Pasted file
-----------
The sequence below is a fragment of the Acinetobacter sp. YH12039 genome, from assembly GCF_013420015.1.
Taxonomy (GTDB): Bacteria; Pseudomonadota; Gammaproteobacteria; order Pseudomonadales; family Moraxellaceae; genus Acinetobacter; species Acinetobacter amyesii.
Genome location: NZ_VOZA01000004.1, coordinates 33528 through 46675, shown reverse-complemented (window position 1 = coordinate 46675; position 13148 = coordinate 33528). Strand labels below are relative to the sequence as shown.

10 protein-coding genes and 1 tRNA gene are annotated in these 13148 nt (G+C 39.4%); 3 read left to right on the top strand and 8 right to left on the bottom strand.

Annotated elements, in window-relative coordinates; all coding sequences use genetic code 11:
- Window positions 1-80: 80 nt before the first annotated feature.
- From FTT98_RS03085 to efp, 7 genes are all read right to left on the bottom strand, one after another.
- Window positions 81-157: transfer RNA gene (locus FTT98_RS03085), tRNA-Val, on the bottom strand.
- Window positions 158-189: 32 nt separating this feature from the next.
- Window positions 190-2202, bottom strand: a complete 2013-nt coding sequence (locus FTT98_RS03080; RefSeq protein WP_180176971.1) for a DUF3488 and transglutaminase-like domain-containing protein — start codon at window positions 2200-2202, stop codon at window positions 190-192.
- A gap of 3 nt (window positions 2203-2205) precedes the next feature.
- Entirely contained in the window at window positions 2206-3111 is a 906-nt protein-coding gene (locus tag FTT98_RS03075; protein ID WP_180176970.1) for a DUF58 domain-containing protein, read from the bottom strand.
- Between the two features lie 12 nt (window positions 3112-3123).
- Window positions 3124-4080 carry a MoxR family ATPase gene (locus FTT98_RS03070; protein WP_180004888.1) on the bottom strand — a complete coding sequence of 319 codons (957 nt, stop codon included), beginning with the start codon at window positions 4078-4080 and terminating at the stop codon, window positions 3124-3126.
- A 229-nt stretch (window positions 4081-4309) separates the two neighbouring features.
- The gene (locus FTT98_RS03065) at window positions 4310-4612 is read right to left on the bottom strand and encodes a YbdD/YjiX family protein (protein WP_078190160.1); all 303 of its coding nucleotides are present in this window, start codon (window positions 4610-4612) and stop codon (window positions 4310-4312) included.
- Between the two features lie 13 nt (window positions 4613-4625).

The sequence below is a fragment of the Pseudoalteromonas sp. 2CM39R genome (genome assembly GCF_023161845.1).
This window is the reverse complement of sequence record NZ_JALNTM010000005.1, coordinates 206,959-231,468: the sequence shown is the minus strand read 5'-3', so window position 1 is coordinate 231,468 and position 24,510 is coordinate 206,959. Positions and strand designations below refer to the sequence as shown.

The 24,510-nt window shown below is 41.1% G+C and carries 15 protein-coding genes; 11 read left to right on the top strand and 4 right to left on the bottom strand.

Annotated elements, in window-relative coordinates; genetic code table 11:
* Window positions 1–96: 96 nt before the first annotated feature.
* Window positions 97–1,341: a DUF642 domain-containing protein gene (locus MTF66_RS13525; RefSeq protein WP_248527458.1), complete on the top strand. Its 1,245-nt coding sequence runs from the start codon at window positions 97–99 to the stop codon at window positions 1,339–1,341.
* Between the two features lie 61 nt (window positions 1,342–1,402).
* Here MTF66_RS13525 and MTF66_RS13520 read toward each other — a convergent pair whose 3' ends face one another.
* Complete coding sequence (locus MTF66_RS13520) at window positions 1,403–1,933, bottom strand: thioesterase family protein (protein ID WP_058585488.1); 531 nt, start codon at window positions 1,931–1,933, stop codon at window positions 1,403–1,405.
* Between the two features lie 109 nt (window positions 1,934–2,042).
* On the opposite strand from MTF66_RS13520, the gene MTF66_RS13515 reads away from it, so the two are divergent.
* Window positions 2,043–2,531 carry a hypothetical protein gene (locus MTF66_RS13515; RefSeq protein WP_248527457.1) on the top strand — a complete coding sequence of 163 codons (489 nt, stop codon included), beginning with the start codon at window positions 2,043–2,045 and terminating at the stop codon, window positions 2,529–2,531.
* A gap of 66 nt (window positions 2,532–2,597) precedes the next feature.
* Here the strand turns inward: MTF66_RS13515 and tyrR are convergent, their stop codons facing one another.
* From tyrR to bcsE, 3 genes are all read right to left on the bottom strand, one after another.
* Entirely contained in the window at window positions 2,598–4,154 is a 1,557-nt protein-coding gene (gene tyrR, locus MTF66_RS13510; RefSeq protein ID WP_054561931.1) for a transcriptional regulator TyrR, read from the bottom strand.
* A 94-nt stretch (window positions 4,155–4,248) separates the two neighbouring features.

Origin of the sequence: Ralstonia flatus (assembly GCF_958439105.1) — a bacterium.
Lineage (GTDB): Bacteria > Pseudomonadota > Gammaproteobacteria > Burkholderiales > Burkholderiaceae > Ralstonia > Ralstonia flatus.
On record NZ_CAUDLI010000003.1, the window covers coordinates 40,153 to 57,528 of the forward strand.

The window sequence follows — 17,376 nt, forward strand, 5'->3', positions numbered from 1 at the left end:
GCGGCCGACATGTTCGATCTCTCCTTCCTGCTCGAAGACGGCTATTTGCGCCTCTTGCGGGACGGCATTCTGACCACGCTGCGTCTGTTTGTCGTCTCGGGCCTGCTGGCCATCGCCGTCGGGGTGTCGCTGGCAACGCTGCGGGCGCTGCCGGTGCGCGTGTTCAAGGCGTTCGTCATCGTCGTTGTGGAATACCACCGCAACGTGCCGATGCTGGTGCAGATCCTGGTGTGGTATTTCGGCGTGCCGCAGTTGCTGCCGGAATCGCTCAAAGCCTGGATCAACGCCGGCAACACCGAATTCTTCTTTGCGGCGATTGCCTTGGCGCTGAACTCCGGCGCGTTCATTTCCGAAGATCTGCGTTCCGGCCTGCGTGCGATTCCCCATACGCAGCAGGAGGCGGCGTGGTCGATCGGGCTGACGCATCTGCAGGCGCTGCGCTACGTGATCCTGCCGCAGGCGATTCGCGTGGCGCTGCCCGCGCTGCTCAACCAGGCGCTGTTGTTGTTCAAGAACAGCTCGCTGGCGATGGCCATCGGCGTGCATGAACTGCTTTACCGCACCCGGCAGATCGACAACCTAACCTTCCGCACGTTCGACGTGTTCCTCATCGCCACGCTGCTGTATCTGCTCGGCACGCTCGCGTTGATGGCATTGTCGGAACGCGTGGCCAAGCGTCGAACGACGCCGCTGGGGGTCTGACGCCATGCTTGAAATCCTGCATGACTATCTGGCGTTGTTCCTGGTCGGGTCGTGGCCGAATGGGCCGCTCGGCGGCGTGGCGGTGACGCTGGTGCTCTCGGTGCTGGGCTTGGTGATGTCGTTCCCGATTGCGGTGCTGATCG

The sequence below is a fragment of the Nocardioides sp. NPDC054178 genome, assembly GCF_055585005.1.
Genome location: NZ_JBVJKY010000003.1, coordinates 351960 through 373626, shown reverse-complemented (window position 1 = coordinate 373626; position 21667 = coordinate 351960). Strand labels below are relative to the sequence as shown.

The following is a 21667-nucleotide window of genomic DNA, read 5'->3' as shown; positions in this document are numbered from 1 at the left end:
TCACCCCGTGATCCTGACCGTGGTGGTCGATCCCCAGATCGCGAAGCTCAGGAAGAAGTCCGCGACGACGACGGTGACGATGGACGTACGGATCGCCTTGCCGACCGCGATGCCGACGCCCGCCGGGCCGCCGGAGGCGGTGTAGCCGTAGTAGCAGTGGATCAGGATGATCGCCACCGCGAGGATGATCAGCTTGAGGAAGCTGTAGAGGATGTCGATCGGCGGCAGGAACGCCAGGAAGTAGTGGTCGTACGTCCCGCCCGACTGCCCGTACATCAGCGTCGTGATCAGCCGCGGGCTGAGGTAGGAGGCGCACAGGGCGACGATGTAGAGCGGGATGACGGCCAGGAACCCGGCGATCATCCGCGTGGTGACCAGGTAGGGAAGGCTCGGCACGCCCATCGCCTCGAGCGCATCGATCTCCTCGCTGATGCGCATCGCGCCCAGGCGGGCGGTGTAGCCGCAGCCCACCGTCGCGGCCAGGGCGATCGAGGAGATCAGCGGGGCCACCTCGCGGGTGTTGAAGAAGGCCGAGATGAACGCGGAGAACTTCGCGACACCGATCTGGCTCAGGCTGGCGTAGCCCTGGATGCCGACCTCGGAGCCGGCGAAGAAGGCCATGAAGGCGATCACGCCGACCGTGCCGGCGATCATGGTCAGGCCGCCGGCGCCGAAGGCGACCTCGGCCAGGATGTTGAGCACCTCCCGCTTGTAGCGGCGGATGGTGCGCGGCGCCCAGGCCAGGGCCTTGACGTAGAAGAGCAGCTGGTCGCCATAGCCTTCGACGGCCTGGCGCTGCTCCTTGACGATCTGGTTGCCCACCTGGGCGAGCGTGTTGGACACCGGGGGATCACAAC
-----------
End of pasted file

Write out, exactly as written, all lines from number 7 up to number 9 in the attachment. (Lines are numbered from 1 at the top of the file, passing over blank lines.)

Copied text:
- From FTT98_RS03085 to efp, 7 genes are all read right to left on the bottom strand, one after another.
- Window positions 81-157: transfer RNA gene (locus FTT98_RS03085), tRNA-Val, on the bottom strand.
- Window positions 158-189: 32 nt separating this feature from the next.